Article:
By far the most difficult privacy minefield to maneuver in New Jersey is with regard to the Sensitive-Info Laws. Under New Jersey's AIDS Assistance Act, any identifying information about an individual who has or is suspected of having HIV or AIDS generally cannot be disclosed to anyone except with the written consent of the person. The AIDS Assistance Act does provide a limited exception for qualified personnel to receive such information without the individual's specific consent, however the recipient must be directly involved in the diagnosis and treatment of the individual. Similarly, any person who has information regarding an individual known or suspected to have a venereal disease may not disclose that information to anyone without the individual's consent, except to the individual's personal physician. Finally, New Jersey's Genetic Privacy Act requires that an informed consent that complies with specific regulatory requirements be signed by the individual before disclosing any genetic information about the individual upon whom a genetic test has been performed.

The difficulty that the Sensitive-Info Laws pose with respect to HIE is that the restrictions and consent requirements are specific and attach to the information, wherever it may be embedded. Therefore, even though a general "blanket consent" obtained from the patient should be sufficient to allow facilities and providers to share patients' general health information through electronic HIE, the consents that must be obtained from patients in order to share highly-sensitive information must be specifically tailored and comply with regulatory requirements. If such specific consent is not obtained and sensitive information is introduced into a patient's record and shared through the HIE, disclosures may be considered privacy violations even though blanket general consents were obtained upon initiation of treatment. One way to attempt to address this issue is to develop consents that are comprehensive and contain specific language to address each potential scenario.

Another possibility is to exclude sensitive information from being shared through an electronic HIE. In any case, how a provider decides to approach handling sensitive information in connection with electronic HIE must be carefully implemented and consistently applied.

Paving the Path for the Future

The privacy obstacles faced by providers wishing to participate in electronic health information exchange in New Jersey are surmountable. The first step towards clearing the HIPAA hurdle is for providers to gain a full and accurate understanding of what the applicable laws allow, prohibit, or require in connection with maintaining the privacy and security of health information. Widespread misinterpretation and misapplication of HIPAA and related state laws has created significant confusion among providers and patients alike. Education and training provided by individuals with a strong understanding of these laws is essential. A clear understanding of these laws also will facilitate the development of appropriate privacy policies, procedures and agreements that would apply to participants in electronic HIE and, potentially, a RHIO.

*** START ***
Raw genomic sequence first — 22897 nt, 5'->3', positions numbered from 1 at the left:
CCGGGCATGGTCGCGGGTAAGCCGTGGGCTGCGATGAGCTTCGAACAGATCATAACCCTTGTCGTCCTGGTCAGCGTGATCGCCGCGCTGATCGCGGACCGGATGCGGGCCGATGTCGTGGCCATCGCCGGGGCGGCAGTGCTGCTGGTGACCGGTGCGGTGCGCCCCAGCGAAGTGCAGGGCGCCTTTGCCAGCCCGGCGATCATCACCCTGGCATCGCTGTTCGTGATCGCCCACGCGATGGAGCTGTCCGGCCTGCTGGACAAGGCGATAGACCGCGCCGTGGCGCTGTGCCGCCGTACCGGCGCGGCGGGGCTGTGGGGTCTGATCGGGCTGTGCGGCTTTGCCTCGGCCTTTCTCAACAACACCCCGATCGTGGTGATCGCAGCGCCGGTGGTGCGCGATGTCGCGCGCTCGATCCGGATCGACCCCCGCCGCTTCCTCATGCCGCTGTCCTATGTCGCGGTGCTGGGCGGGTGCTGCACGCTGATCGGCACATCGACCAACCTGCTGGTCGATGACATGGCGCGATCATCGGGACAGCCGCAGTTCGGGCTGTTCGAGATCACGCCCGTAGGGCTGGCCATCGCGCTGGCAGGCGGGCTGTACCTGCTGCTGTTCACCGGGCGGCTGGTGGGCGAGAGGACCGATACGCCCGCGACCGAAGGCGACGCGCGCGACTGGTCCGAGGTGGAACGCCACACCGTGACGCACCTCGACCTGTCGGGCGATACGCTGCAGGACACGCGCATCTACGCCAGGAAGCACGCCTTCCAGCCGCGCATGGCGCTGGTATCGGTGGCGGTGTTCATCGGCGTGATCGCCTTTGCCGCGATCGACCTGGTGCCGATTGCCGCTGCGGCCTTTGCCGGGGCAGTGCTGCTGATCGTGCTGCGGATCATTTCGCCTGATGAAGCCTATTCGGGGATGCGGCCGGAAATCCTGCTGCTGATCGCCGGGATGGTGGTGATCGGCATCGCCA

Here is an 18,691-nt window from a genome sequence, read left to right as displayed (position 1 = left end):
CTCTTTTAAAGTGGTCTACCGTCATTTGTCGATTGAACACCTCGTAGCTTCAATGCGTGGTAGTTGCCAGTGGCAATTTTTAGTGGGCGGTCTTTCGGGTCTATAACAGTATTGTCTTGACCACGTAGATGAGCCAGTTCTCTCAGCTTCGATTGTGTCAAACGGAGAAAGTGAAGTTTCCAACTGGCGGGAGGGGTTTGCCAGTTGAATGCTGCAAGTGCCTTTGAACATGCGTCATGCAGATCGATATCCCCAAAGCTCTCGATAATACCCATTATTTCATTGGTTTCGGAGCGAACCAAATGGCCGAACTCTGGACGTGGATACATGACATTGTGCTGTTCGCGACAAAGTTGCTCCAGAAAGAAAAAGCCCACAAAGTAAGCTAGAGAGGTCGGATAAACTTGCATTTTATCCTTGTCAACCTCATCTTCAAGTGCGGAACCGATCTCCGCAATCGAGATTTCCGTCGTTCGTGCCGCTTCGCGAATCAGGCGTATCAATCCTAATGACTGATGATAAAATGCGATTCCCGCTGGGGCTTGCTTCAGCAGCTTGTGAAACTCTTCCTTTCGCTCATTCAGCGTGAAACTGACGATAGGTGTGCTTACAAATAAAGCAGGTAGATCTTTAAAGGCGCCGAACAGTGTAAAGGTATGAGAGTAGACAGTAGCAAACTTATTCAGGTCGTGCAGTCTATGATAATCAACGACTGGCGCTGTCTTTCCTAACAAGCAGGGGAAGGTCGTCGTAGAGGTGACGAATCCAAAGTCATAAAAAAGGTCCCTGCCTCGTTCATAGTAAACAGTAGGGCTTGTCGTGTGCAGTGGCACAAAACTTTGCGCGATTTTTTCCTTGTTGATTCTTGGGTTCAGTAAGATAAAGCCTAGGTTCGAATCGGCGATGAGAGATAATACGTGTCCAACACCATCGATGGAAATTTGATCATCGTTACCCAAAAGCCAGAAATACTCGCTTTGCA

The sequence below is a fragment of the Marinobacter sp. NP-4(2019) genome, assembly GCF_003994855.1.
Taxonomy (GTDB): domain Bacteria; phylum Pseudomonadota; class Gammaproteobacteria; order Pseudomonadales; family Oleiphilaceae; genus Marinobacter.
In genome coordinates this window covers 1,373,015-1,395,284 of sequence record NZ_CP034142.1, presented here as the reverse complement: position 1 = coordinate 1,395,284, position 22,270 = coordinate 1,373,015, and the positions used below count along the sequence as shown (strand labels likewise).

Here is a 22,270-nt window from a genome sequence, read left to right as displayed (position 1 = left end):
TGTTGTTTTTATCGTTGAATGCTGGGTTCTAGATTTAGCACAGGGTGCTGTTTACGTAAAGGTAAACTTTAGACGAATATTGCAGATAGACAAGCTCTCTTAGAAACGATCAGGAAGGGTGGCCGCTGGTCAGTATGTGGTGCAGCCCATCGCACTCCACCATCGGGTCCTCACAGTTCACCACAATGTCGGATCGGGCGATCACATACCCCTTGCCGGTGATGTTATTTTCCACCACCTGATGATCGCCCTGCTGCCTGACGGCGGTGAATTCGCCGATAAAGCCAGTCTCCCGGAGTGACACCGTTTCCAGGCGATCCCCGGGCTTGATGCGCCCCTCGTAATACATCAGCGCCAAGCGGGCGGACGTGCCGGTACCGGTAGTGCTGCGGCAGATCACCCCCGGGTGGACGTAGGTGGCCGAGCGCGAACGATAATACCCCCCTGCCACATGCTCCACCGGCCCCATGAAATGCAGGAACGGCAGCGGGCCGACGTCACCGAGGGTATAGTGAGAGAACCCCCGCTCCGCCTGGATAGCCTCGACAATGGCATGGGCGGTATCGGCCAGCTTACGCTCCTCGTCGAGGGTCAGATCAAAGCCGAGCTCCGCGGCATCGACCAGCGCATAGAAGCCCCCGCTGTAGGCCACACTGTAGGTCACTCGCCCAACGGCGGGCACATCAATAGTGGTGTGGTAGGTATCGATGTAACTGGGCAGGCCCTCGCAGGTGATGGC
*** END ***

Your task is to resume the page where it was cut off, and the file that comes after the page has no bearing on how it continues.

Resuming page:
With strong commitment from the health care community and sound guidance from leaders and advisors, not only can privacy and security be achieved with electronic HIE, but health care in New Jersey may be improved through providers' participation in HIEs and RHIOs.

See N.J.A.C. 8:43G-4.1(a) 21 (Hospital can release, without patient approval, the patient's medical record to another health care facility to which the patient was transferred that requires the information, or if the release of the information is required and permitted by law, a third-party payment contract, a medical peer review, or the New Jersey State Department of Health); N.J.S.A. 30:13-5(g) (Skilled Nursing Facility may disclose record to another nursing home or health care facility on transfer, or as required by law or third-party payment contracts); and N.J.A.C. 8:36- 15.3(b) (Assisted Living Facility may release information without written consent in case of the resident's transfer to another health care facility, or as required by law, third-party payor, or authorized government agencies).

HIPAA Health Law Blog

Need information about the legal developments, issues, and other pertinent information relating the creation, use, and exchange of health information? Look to Fox's Helen Oscislawski, author of the HIPAA Health Law blog. Join Helen as she discusses topics such as EHRs and PHRs; HIEs, RHIOs, and EHR networks; privacy and security; breaches; and recent legislation.